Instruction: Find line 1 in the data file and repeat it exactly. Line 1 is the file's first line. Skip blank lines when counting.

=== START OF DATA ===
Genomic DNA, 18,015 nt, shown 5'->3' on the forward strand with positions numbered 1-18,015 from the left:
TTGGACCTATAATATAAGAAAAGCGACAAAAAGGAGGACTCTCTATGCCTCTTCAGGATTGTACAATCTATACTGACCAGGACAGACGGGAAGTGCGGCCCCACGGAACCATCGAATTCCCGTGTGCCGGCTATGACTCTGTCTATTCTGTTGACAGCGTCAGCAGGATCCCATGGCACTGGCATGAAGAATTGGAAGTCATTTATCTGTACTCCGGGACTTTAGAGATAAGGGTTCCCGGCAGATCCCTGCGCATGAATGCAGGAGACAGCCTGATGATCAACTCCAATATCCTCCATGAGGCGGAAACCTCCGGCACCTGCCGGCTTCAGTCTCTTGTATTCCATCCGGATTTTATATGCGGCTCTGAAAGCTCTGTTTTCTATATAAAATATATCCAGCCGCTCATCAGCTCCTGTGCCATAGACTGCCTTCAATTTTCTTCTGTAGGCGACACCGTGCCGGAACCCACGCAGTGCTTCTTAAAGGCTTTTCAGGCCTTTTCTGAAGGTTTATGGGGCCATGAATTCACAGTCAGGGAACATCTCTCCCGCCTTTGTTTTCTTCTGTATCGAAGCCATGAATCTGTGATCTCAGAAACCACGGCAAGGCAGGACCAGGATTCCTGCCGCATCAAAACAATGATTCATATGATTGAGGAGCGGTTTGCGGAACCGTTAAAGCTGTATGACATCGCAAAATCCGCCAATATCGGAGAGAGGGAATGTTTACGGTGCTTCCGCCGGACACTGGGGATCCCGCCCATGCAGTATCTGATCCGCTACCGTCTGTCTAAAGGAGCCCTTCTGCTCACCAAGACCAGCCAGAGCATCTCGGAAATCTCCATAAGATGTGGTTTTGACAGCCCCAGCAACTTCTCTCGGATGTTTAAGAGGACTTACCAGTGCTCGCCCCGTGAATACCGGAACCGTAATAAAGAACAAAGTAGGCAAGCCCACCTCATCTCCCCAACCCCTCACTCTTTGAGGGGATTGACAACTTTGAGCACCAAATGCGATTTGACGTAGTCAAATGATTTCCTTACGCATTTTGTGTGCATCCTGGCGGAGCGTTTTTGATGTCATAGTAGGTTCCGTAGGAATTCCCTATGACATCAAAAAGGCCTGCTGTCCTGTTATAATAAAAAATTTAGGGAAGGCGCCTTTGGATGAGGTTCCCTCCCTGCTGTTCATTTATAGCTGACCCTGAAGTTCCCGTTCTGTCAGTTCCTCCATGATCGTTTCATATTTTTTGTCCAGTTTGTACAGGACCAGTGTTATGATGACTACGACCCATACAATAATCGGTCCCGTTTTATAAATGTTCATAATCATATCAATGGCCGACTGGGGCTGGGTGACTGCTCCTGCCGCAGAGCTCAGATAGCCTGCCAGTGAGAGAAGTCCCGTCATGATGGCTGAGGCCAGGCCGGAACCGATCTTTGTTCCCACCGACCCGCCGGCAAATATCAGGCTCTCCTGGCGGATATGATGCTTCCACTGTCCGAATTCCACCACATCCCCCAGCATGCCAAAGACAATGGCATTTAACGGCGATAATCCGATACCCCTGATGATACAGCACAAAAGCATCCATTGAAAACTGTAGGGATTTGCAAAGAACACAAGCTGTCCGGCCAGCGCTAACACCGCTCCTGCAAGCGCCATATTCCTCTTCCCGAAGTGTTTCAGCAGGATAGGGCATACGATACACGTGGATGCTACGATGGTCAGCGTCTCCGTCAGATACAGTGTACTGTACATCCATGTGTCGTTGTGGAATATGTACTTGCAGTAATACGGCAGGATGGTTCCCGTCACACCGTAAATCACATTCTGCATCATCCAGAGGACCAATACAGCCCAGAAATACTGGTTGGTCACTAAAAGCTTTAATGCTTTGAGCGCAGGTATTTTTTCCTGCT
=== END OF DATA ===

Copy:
Genomic DNA, 18,015 nt, shown 5'->3' on the forward strand with positions numbered 1-18,015 from the left: